Jun 27 2011
It’s no secret that one of my favourite daytime activities in Cambodia is dressing up like a Khmer princess and having my photo taken. It is quite possibly the most interesting, non-touristy thing to do in Phnom Penh, and the memories will last forever. It’s also kid-friendly, as most studios have munchkin-sized costumes. There are scores of studios all over the city, so just pick one and give it a try.
Here are some tips:
Discuss prices before you start. Most studios have pretty firm prices but are willing to throw in freebies if you negotiate up front. Prices usually cost $2-5 per picture — the low end is for men (who don’t need their hair and makeup done) and the price goes up as the costumes get more fancy and complicated. Bring a flash drive and see if they’ll throw in digital copies with a large order, otherwise expect to pay $2 extra for a CD.
Bring your own cosmetics. Part of what’s included in the price is a full face of makeup for women (men pay less and don’t have to endure the indignities of wearing four pairs of false eyelashes simultaneously). Don’t bother doing your own makeup — looking like a tart is part of the package. Studios tend to only have Khmer-coloured cosmetics, so if you’re as pasty as me, you’ll come out with an oddly brown face that contrasts harshly with an anaemic neck and shoulders. Moreover, the makeup brushes are shared with no apparent cleansing between dozens, nay, hundreds of customers. So save yourself an eye infection or pustule breakout and bring your own eyeliner and foundation and applicators. (Personally, I’ve decided to let them use their own blue and pink eyeshadows, as I don’t have my own.) The staff will be confused and have no idea why you are insisting that they use your powder puff, but after repeated prodding, they will eventually go along just to get you to stop speaking English to them.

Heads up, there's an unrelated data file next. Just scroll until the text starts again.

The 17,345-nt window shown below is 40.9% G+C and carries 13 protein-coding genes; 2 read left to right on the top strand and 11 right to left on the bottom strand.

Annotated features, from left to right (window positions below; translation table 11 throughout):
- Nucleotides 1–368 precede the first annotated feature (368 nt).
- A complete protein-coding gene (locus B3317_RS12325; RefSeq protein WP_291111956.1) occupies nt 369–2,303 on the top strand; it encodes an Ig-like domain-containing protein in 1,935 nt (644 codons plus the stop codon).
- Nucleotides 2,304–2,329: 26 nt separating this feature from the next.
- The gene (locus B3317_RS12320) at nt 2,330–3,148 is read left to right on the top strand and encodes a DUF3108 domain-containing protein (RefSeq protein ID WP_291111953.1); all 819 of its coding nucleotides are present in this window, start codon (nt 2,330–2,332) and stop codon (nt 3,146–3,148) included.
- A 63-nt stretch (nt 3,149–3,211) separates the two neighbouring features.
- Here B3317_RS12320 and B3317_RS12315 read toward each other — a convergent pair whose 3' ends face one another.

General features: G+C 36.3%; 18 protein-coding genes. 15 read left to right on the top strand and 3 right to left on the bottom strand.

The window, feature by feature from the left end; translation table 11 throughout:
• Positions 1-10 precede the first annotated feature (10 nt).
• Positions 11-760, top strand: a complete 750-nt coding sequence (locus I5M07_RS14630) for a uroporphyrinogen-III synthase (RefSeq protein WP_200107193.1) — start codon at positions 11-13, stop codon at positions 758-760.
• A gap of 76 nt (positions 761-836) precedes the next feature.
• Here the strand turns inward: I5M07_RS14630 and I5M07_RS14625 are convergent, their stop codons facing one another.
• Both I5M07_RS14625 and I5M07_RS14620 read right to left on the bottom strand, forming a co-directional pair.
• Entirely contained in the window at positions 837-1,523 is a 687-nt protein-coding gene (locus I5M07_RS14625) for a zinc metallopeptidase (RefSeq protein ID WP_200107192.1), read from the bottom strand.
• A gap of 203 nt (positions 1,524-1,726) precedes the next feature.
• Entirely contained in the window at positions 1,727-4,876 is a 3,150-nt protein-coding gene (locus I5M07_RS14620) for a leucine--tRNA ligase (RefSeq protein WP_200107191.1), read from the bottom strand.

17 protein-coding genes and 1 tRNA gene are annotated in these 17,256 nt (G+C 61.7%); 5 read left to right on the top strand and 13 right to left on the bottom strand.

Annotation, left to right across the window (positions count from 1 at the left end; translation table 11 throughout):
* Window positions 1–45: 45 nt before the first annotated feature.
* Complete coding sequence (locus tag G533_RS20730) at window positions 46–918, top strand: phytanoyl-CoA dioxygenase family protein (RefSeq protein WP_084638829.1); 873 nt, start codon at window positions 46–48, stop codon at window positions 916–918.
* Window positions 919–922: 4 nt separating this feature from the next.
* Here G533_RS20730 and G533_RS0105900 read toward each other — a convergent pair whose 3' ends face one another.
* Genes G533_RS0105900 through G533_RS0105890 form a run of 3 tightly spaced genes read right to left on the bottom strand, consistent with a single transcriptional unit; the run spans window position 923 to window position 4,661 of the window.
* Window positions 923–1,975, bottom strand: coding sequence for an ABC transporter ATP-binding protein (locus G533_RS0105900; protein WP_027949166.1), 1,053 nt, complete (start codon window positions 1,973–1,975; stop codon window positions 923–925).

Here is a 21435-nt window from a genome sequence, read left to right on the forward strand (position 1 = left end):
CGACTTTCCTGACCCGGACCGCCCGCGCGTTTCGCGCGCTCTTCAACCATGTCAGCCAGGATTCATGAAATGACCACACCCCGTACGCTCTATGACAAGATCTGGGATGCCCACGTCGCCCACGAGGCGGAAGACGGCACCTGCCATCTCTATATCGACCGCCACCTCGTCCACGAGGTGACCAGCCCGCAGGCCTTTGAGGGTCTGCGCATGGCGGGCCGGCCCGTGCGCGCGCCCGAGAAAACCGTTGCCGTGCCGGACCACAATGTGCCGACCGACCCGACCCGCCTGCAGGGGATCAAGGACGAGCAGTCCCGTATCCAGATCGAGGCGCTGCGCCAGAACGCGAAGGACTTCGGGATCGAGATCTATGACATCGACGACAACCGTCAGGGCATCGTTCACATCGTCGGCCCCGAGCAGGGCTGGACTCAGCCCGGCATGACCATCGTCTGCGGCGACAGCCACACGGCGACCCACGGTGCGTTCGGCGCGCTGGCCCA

Consider your poses. The ultimate goal of Khmer portraits is to find a balance between the ridiculous and looking terrible. Therefore, it’s good to let the studio pose you a bit, but don’t be afraid to make your own decisions as well. One studio I went to drew a huge black eyebrow on me and wouldn’t allow me to show teeth when I smiled, and I now have a set of photos that will never see the light of day.
Remember that most photo studios have little experience with foreigners and dress and pose you in a way that is most flattering to Khmers. For example, the photographers will often kneel on the ground and take pictures with the camera directed upwards. This makes a tiny Khmer girl look more voluptuous but can give the rest of us three chins. Tell your photographer to stand up.
Talk about Photoshop. Good studios will do a decent job of Photoshopping the pictures before printing them to take out all warts and spots. Some will also add a few inches to the bust and bum when needed (for the apsara pictures, mainly). If you have a problem area you’d like dealt with in post-production, I find that pointing at it and theatrically cringing is usually a decent way of communicating that without speaking Khmer. If you have tattoos, they may try and remove them, so make it clear if you don’t want them to do that. I unhappily lose my freckles every time, but sometimes it’s nice to see what you’d look if you were Khmer-beautiful.
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